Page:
The Financial Conduct Authority has warned no "responsible" mortgage lender should be considering repossession in the current market climate.
The regulator published guidance confirming lenders should offer struggling customers a three-month payment holiday in light of the spreading coronavirus pandemic and the associated economic fallout.
The FCA said the mortgage holiday should be granted where homeowners were experiencing payment difficulties as a result of Covid-19 - this can apply either where a customer first asks for leniency or a lender feels they qualify for the break.
The mortgage payment holiday for residential loans was announced by chancellor of the exchequer Rishi Sunak last week, and extended to buy-to-let loans a few days later.
But the watchdog said there was no expectation under its guidance for a lender to investigate the circumstances surrounding a request for a payment holiday.
Christopher Woolard, interim chief executive at the FCA, said: "We want to help firms support consumers during these unprecedented times.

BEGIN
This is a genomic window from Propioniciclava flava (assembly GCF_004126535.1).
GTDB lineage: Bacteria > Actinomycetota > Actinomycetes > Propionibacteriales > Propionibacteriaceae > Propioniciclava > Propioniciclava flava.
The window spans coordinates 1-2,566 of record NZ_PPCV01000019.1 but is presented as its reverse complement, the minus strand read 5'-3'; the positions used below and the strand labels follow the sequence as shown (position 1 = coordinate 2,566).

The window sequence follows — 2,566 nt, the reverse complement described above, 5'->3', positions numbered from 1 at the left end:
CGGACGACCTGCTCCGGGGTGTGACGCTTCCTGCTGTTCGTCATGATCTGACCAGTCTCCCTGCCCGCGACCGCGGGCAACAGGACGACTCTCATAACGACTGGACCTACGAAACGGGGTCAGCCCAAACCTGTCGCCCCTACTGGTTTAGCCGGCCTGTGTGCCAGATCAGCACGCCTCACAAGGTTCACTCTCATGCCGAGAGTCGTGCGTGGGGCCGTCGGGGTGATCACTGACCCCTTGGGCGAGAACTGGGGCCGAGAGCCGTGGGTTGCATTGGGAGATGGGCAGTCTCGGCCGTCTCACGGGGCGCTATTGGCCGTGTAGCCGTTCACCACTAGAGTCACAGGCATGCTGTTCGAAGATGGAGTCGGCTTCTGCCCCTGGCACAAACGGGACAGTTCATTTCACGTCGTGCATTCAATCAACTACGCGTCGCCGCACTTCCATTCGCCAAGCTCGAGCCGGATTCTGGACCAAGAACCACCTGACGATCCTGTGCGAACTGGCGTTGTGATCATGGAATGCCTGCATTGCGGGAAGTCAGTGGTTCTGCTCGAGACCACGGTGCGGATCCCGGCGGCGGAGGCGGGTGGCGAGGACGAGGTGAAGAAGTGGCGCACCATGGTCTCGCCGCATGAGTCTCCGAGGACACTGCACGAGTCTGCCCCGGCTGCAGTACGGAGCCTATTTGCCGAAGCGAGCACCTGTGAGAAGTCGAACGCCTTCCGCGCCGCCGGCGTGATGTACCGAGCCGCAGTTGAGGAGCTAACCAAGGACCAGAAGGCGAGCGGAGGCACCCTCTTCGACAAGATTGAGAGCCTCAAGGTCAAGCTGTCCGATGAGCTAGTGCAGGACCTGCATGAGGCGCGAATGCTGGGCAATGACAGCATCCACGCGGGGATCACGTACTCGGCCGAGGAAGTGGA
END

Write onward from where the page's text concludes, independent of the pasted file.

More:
"Our mortgage guidance underpins the actions taken by mortgage providers and will give confidence to both consumers and firms.
"In particular, we are making it clear that no responsible lender should be considering repossession as an appropriate measure at this time."
The regulator also made it clear lenders were not to impose any additional fee or charge as a result of the payment holiday, other than interest accrued, and warned the mortgage holiday should not have a negative impact on the customer’s credit score.
Last week market upheaval forced the Bank of England to slash interest rates to a record low of 0.1 per cent as it battled to boost the economy against the pandemic.
The watchdog's latest mortgage guidance warned repossession should not be commenced or continued with "unless the firm can demonstrate clearly the customer had agreed it is in their best interest".
The FCA warned: "Firms should not commence or continue repossession proceedings against customers at this time, given the unprecedented uncertainty and upheaval they face, and government advice on social distancing and self-isolation.
"This applies irrespective of the stage that repossession proceedings have reached and to any step taken in pursuit of repossession. Where a possession order has already been obtained, firms should refrain from enforcing it."
Last week the government announced a raft of measures to also protect renters and landlords during the Covid-19 crisis, including extending the three-month mortgage payment holiday to buy-to-let investors and stopping evictions.
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